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Amnesty: Torture Routine for Nigerian Police, Security Forces

  • Anne Look

Nigerian army soldiers stand guard as they cordon off a road leading to the scene of a blast at a business district in Abuja, June 25, 2014.

Nigerian army soldiers stand guard as they cordon off a road leading to the scene of a blast at a business district in Abuja, June 25, 2014.

Amnesty International says Nigerian police and security forces routinely torture people in detention, many of whom are arrested without evidence during large-scale sweeps.

Amnesty International said torture has become the routine way of doing business for Nigerian police and security forces.

“The magnitude, the scale of the abuses we are seeing is quite high ... It is inconceivable that the chain of command is not aware of it. It is a problem that is evident, visible, that cannot be ignored so in that sense we believe that the system has failed and that the highest authorities have failed to address this issue,” said Amnesty’s Africa Research and Advocacy Director, Netsanet Belay.

He said Amnesty has documented 12 common types of torture.

“Beatings with whips and gun butts, machetes, batons, sticks. But we have also seen a high prevalence rate of more abusive methods like tying detainees on a rod by their knees and elbows and suspending them on a roasting spit, extracting nails and shooting people in the leg or foot, particularly by the military,” said Belay.

Amnesty said women in detention were sexually assaulted. Detainees are held “incommunicado” without access to lawyers or family members.

Amnesty said in the northeast since 2009, Nigerian security forces have detained as many as 10,000 people, including children as young as 12 years old.

Belay said investigations were slow, and sometimes nonexistent, and detainees were held in extremely poor conditions at military facilities.

“People arbitrarily arrested and detained without any evidence are waiting a significantly long period of time for them to be cleared. In the process, most of them are dying or being subjected to various forms of torture, including extrajudicial execution at times,” he said.

Belay said the situation has gotten worse since the declaration of emergency rule in May 2013 empowered the army to detain civilians as part of the hunt for Boko Haram.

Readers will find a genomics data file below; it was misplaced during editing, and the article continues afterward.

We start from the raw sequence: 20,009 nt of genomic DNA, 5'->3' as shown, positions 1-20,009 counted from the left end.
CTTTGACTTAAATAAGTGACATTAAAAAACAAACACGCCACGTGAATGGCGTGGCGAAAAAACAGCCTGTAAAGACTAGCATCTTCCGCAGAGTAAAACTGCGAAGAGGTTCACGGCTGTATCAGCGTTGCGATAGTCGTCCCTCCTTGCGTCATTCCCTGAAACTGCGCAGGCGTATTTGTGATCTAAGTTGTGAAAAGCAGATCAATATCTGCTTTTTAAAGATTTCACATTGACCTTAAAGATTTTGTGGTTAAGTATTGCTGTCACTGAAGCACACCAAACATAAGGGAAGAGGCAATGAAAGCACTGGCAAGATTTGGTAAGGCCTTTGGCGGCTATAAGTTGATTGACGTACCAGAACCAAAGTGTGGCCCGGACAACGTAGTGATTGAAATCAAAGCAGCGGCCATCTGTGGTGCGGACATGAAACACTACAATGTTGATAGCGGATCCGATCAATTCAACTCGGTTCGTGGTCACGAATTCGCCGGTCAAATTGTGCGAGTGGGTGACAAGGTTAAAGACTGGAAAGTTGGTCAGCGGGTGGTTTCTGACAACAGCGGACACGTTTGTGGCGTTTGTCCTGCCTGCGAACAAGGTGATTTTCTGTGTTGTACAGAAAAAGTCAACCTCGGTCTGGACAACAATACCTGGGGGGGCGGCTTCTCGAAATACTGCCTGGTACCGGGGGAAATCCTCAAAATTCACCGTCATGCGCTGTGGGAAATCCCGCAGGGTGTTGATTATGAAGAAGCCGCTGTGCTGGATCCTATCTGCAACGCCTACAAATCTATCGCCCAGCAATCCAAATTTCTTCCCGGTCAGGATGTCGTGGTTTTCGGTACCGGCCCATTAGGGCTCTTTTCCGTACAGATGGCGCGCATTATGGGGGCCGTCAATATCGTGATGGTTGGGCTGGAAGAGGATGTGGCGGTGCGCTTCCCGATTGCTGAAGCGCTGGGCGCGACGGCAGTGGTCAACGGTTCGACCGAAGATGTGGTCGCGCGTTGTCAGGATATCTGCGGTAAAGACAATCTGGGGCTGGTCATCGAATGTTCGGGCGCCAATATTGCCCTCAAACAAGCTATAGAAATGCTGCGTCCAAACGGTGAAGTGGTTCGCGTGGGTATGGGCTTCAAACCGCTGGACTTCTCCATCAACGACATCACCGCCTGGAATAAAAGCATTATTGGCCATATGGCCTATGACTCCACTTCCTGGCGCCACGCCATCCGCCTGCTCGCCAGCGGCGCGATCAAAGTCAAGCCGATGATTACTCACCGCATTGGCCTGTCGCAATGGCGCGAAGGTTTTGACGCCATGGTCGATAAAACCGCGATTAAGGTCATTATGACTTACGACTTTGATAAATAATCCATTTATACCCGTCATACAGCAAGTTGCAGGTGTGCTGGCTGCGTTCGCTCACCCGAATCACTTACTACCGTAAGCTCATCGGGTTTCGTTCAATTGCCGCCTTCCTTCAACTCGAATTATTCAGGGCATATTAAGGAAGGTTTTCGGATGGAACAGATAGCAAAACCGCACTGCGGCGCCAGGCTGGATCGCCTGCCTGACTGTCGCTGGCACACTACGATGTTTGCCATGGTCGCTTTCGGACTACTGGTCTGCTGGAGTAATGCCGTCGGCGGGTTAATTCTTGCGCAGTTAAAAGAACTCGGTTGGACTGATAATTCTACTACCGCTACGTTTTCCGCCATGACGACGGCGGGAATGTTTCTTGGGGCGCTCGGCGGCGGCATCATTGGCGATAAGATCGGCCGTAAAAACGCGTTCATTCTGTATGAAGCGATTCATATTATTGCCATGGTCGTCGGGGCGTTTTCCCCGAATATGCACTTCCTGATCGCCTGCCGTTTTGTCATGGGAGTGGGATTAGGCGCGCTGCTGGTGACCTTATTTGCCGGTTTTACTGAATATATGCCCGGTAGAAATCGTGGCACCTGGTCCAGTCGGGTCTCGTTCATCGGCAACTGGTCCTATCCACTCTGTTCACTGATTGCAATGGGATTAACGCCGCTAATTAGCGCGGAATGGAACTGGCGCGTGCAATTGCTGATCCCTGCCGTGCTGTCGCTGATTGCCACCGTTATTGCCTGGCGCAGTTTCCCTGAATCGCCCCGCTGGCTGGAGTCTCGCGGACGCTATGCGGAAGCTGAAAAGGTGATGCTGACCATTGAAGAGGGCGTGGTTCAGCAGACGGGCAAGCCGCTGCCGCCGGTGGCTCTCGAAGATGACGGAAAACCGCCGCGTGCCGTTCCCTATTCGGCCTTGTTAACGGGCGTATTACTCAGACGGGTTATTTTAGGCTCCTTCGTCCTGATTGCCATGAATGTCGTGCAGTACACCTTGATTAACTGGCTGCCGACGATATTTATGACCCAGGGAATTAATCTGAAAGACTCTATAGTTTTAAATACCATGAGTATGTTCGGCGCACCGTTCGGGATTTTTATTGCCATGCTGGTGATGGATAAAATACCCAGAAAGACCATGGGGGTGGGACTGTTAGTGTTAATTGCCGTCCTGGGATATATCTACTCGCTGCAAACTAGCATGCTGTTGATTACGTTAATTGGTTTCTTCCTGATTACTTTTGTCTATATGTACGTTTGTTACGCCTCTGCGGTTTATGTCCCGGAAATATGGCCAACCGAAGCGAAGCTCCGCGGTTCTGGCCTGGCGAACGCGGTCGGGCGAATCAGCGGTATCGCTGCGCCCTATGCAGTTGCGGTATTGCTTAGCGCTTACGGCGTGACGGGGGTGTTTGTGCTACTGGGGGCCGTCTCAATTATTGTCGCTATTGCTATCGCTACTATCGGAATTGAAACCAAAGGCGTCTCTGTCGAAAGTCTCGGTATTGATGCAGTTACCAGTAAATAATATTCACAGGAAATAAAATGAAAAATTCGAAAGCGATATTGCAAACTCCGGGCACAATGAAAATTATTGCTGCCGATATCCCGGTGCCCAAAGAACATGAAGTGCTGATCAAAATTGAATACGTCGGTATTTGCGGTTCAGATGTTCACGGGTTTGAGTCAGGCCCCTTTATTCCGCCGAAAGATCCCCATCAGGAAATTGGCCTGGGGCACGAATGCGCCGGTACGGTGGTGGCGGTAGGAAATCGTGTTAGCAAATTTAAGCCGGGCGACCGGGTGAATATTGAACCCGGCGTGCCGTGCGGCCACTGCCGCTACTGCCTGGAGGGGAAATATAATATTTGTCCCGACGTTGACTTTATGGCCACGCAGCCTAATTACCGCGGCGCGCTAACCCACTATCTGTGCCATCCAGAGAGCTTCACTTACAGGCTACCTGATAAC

These are not new allegations. In August, Amnesty and Voice of America released footage obtained independently and taken on different devices of security forces and allied militias in the northeast executing detainees.

Nigeria government spokesman Labaran Maku, said the Amnesty report released Thursday was part of a smear campaign.

“Amnesty International has consistently in the course of this insurgency sought to tarnish the image of Nigeria, to tarnish the image of our armed forces. It has always brought up cooked up reports,” said Maku.

He said there were sufficient measures in place within military high command to address abuses.

Amnesty said torture with impunity was a nationwide practice, not limited to the northeast.

The group said it has interviewed hundreds of detainees during the past decade and visited police stations and prisons around the country. Researchers said police lack the capacity to investigate crimes like robbery and instead routinely used torture as a “shortcut” to close cases or get bribes.

Belay said innocent people were serving jail time.

“Since extracting confession by torture is quite commonplace, as a routine method by police particularly, in a lot of cases confessions obtained by torture are used as part of the prosecution for suspects,” he said.

The Ministry of Police Affairs denied this and said it investigated any cases of what it called “indiscipline.”

Nigeria is signatory of seven international conventions prohibiting torture. Its constitution forbids it, but torture is not a criminal offense in Nigeria.

Amnesty is calling on Nigerian lawmakers to criminalize torture and on the government to strengthen oversight measures like routine inspections of prisons to root out abuses and hold perpetrators accountable.

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